“No, but the staff is not as good as the…ham. It doesn’t inspire the same fear in the giants. Also, Thor gets cranky trying to watch his shows on the staff. The screen is tiny, and the resolution is terrible. I don’t like it when Thor is cranky. It makes it hard for me to find my happy space.”
A lot about this did not make sense: why Thor would have so much trouble locating his own hammer; how he could possibly have kept its loss a secret from the giants for so long; and the idea that Otis the goat would have a happy space.
“So Thor wants our help,” I guessed.
“Of course not. We’ll all have to wear trench coats and glasses.”
“That’s an excellent idea,” Otis said. “Anyway, I told the Valkyrie I would keep her updated since she is in charge of Odin’s…you know, special missions. This is the first good lead I’ve gotten to the location of the certain object. My source is reliable. He’s another goat who goes to the same psychiatrist. He overheard some talk in his barnyard.”
“You want us to track down a lead based on barnyard gossip you heard in your psychiatrist’s waiting room.”
“That would be great.” Otis leaned so far forward I was afraid he might fall out of his chair. “But you’re going to have to be careful.”
It took all my effort not to laugh. I’d played catch-the-lava-ball with fire giants. I’d eagle-skied over the rooftops of Boston. I’d pulled the World Serpent out of Massachusetts Bay and defeated Fenris Wolf with a ball of yarn. Now this goat was telling me to be careful.
“So where is the ham?” I asked. “Jotunheim? Niflheim? Thorfartheim?”
“You’re teasing.” Otis’s sunglasses slipped sideways on his snout. “But the ham is in a different dangerous location. It’s in Provincetown.”
“Provincetown,” I repeated. “On the tip of Cape Cod.”
I had vague memories of the place. My mom had taken me there for a weekend one summer when I was about eight. I remembered beaches, saltwater taffy, lobster rolls, and a bunch of art galleries. The most dangerous thing we’d encountered was a seagull with irritable bowel syndrome.
Otis lowered his voice. “There is a barrow in Provincetown—a wight’s barrow.”
“Is that like a wheelbarrow?”
“No, no. A wight…” Otis shuddered. “Well, a wight is a powerful undead creature that likes to collect magical weapons. A wight’s tomb is called a—a barrow. Sorry, I have a hard time talking about wights. They remind me of my father.”
That raised another batch of questions about Otis’s childhood, but I decided to leave them for his therapist.
“Are there a lot of lairs of undead Vikings in Provincetown?” I asked.
“Only one, as far as I know. But that’s enough. If the certain object is there, it will be difficult to retrieve—underground, and guarded by powerful magic. You’ll need your friends—the dwarf and the elf.”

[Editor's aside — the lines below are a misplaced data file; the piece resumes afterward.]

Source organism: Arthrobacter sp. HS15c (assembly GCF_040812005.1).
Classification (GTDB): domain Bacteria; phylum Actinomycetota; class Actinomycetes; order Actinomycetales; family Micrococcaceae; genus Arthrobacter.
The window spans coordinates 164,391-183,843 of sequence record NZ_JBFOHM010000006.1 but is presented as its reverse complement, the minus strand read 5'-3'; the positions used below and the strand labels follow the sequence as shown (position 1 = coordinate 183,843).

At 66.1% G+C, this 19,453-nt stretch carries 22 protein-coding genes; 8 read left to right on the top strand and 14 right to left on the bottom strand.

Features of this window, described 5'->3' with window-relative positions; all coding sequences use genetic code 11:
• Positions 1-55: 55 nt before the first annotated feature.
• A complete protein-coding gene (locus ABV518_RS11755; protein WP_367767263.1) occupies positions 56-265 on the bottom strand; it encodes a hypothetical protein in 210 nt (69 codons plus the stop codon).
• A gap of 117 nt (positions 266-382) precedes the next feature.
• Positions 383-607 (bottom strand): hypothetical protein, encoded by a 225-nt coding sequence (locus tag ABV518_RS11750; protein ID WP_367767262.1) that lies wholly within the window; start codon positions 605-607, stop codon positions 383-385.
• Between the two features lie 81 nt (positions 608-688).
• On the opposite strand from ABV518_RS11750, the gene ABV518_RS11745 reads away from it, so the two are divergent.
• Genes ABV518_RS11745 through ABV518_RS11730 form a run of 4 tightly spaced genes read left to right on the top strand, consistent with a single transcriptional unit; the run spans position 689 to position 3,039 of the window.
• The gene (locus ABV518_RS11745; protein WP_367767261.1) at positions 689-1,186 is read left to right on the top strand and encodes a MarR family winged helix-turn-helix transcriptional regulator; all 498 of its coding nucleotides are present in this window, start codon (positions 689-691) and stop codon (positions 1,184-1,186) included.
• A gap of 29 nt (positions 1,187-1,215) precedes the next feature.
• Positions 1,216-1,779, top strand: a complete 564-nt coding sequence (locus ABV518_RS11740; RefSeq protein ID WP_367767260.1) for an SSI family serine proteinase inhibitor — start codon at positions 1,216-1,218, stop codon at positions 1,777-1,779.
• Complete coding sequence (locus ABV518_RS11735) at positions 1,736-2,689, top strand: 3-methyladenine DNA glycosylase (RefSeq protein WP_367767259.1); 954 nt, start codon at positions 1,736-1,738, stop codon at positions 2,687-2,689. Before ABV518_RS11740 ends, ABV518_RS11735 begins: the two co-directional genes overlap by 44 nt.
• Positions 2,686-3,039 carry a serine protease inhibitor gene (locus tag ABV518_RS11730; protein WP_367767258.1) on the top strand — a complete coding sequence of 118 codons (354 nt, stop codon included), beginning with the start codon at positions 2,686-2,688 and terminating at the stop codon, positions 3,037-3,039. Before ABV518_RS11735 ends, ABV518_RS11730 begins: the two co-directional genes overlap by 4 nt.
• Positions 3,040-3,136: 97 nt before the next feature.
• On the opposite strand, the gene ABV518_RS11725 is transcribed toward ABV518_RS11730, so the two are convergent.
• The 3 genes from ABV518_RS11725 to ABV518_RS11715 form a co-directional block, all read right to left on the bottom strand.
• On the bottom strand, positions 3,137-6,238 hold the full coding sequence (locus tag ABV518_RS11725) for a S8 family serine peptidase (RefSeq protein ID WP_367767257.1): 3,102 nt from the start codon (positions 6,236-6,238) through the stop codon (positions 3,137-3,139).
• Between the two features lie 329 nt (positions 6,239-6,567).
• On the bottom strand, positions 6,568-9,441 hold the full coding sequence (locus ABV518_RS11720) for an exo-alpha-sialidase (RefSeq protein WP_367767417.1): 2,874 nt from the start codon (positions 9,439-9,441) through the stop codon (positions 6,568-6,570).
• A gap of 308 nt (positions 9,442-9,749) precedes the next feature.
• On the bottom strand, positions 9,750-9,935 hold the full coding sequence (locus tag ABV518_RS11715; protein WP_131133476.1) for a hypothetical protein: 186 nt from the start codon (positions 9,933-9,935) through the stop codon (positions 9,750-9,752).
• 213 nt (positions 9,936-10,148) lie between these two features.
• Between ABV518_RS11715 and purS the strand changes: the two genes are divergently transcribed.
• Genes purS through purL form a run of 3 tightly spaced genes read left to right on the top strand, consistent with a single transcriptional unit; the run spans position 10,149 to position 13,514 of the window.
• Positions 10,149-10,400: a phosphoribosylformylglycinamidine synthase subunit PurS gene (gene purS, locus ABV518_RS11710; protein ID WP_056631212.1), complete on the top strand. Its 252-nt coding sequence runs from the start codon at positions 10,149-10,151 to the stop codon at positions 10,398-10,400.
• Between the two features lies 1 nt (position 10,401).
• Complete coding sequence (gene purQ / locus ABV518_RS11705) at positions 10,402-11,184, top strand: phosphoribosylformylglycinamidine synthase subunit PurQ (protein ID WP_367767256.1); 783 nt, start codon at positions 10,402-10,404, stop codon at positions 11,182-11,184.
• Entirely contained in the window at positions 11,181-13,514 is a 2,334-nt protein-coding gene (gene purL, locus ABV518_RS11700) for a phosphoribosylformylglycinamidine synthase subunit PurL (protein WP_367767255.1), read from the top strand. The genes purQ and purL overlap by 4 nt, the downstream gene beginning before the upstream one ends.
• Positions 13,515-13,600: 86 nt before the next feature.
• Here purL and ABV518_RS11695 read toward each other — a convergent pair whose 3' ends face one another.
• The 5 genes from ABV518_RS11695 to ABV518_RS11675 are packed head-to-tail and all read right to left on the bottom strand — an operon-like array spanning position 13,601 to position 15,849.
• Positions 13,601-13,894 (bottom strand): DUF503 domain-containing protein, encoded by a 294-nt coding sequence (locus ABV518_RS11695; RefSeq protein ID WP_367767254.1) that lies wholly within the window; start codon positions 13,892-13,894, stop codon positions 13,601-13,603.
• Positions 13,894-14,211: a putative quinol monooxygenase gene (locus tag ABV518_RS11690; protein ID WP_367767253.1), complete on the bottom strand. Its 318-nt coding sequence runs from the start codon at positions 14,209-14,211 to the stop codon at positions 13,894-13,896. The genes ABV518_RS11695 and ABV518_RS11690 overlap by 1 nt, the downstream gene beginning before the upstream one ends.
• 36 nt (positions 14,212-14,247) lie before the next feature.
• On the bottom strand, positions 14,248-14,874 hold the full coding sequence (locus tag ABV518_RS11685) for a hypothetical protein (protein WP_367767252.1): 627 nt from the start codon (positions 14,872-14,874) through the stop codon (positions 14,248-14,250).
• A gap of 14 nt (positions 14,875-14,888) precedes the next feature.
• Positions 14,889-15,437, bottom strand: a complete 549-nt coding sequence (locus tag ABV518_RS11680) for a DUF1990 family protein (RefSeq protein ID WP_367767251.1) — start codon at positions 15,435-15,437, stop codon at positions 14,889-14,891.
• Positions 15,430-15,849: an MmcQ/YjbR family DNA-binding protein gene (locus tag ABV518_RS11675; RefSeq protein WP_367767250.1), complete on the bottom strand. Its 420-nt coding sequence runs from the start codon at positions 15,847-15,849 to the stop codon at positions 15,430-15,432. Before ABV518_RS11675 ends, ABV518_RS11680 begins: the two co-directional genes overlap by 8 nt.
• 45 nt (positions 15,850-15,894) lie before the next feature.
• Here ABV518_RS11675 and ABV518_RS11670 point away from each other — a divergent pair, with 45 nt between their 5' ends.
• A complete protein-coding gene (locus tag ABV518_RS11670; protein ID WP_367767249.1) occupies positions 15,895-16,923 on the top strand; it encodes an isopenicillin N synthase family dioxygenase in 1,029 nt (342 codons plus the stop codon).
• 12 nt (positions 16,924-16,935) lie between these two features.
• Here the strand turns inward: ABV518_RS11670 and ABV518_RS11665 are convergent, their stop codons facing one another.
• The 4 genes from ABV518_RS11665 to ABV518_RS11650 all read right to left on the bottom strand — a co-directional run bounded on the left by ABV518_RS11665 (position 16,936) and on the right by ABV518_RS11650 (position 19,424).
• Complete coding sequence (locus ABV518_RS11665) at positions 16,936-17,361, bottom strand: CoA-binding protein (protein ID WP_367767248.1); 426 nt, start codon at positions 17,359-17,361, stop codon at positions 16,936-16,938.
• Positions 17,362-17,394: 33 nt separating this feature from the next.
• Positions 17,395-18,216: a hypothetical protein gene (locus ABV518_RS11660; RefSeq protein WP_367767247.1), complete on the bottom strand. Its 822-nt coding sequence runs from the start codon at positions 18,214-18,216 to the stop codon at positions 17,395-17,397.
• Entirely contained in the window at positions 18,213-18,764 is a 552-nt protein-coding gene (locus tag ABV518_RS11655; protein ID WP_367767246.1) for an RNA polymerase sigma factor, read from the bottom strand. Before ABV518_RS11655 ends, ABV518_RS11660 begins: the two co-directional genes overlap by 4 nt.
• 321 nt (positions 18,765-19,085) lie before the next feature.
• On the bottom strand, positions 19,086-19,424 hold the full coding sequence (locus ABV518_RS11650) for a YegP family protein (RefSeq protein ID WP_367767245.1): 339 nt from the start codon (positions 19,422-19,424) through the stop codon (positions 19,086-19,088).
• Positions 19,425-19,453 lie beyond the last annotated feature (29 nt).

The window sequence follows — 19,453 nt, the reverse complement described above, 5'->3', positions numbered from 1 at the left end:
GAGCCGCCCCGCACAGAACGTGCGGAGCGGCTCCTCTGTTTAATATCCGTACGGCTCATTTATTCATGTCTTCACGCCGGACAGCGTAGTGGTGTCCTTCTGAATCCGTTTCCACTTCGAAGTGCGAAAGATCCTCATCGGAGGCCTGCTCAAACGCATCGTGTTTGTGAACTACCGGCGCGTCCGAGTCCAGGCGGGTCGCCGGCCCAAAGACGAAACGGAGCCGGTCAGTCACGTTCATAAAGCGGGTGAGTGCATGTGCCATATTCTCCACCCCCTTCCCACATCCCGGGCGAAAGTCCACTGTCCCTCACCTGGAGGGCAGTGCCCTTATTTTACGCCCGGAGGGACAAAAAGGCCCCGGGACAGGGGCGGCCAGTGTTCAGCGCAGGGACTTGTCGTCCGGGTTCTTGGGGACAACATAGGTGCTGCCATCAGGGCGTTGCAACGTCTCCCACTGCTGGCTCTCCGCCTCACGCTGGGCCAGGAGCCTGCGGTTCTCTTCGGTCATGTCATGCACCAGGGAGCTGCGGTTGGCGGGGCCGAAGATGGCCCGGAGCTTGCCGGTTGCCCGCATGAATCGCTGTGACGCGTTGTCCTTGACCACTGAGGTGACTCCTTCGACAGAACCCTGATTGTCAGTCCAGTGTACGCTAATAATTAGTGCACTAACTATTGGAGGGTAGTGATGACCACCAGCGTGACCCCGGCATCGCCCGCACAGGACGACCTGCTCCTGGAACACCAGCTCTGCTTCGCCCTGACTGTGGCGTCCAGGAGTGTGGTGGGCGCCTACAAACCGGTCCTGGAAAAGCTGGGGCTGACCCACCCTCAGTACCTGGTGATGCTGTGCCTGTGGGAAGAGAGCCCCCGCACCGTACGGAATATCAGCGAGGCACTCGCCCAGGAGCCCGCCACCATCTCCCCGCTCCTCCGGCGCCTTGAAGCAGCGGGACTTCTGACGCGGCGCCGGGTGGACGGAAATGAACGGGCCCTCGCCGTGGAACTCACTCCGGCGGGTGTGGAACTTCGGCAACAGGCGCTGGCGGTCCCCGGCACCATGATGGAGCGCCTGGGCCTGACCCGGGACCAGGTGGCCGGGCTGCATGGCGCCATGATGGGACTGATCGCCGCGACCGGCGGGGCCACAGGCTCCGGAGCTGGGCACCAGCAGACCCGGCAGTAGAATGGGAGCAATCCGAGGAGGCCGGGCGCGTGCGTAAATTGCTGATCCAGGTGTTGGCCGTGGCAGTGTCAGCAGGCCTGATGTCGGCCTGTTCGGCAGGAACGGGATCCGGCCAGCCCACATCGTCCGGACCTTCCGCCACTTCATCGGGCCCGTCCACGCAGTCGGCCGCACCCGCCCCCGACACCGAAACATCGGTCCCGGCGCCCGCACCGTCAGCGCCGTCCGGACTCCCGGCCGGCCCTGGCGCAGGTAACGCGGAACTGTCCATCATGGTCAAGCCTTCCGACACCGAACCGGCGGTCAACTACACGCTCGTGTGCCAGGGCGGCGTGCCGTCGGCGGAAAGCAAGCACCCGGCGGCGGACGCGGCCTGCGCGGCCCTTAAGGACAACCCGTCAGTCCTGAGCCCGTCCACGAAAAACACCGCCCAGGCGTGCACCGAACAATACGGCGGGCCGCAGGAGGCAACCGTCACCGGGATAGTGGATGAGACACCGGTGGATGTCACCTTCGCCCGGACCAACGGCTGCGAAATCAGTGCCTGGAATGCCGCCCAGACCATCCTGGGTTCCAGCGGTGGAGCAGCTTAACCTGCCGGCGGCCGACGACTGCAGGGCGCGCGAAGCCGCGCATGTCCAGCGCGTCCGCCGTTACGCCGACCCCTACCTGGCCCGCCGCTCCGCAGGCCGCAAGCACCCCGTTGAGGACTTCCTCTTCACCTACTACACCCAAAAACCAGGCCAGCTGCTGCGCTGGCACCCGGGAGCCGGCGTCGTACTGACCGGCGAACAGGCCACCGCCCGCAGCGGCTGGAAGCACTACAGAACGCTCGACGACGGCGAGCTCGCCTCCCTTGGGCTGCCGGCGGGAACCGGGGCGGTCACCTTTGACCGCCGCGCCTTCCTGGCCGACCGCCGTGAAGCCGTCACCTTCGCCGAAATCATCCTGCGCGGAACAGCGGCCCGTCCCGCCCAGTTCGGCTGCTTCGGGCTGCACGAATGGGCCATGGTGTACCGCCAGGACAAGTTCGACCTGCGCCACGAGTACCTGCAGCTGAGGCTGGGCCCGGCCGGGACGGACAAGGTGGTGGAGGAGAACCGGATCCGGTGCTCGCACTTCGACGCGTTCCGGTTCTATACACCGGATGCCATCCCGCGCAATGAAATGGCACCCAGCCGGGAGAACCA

That would have been great, if I had any idea where those friends were. I hoped Sam knew more than I did.
“Why doesn’t Thor go and check this barrow himself?” I asked. “Wait…let me guess. He doesn’t want to draw attention. Or he wants us to have a chance to be heroes. Or it’s hard work and he has some shows to catch up on.”
“To be fair,” Otis said, “the new season of Jessica Jones did just start streaming.”
It’s not the goat’s fault, I told myself. He does not deserve to be punched.
“Fine,” I said. “When Sam gets here, we’ll talk strategy.”
“I’m not sure I should wait with you.” Otis licked a crumb off his lapel. “I should have mentioned this earlier, but you see, someone…or something…has been stalking me.”
The hairs on my neck tingled. “You think they followed you here?”
“I’m not sure,” Otis said. “Hopefully my disguise threw them off.”
Oh, great, I thought.
I scanned the street but saw no obvious lurkers. “Did you get a good look at this someone/something?”
“No,” Otis admitted. “But Thor has all sorts of enemies who would want to stop us from getting his—his ham back. They would not want me sharing information with you, especially this last part. You have to warn Samirah that—”
Living in Valhalla, I was used to deadly weapons flying out of nowhere, but I was still surprised when an ax sprouted from Otis’s furry chest.
I lunged across the table to help him. As the son of Frey, god of fertility and health, I can do some pretty awesome first aid magic given enough time. But as soon as I touched Otis, I sensed that it was too late. The ax had pierced his heart.
“Oh, dear.” Otis coughed blood. “I’ll just…die…now.”
His head lolled backward. His porkpie hat rolled across the pavement. The lady sitting behind us screamed as if just now noticing that Otis was not a cute puppy dog. He was, in fact, a dead goat.